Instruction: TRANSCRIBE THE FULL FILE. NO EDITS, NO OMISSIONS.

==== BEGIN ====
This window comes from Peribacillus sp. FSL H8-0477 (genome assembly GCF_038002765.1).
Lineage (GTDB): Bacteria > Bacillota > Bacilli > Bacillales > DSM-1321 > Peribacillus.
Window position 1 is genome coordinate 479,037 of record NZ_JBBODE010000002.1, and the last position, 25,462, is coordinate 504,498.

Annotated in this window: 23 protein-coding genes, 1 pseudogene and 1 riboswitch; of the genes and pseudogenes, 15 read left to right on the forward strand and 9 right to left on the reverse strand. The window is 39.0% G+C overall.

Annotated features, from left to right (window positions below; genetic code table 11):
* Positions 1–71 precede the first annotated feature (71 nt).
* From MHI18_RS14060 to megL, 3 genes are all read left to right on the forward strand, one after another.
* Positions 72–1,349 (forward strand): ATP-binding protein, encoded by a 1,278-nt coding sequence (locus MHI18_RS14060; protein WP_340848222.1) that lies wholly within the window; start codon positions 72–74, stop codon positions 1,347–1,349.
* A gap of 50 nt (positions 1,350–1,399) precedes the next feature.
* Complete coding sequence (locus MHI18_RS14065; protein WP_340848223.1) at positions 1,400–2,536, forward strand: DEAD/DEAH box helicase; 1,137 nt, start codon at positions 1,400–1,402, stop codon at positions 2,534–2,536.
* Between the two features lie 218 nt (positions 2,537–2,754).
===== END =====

This window comes from Peribacillus sp. FSL H8-0477 (genome assembly GCF_038002765.1).
Lineage (GTDB): Bacteria > Bacillota > Bacilli > Bacillales > DSM-1321 > Peribacillus.
Window position 1 is genome coordinate 479,037 of record NZ_JBBODE010000002.1, and the last position, 25,462, is coordinate 504,498.

Annotated in this window: 23 protein-coding genes, 1 pseudogene and 1 riboswitch; of the genes and pseudogenes, 15 read left to right on the forward strand and 9 right to left on the reverse strand. The window is 39.0% G+C overall.

Annotated features, from left to right (window positions below; genetic code table 11):
* Positions 1–71 precede the first annotated feature (71 nt).
* From MHI18_RS14060 to megL, 3 genes are all read left to right on the forward strand, one after another.
* Positions 72–1,349 (forward strand): ATP-binding protein, encoded by a 1,278-nt coding sequence (locus MHI18_RS14060; protein WP_340848222.1) that lies wholly within the window; start codon positions 72–74, stop codon positions 1,347–1,349.
* A gap of 50 nt (positions 1,350–1,399) precedes the next feature.
* Complete coding sequence (locus MHI18_RS14065; protein WP_340848223.1) at positions 1,400–2,536, forward strand: DEAD/DEAH box helicase; 1,137 nt, start codon at positions 1,400–1,402, stop codon at positions 2,534–2,536.
* Between the two features lie 218 nt (positions 2,537–2,754).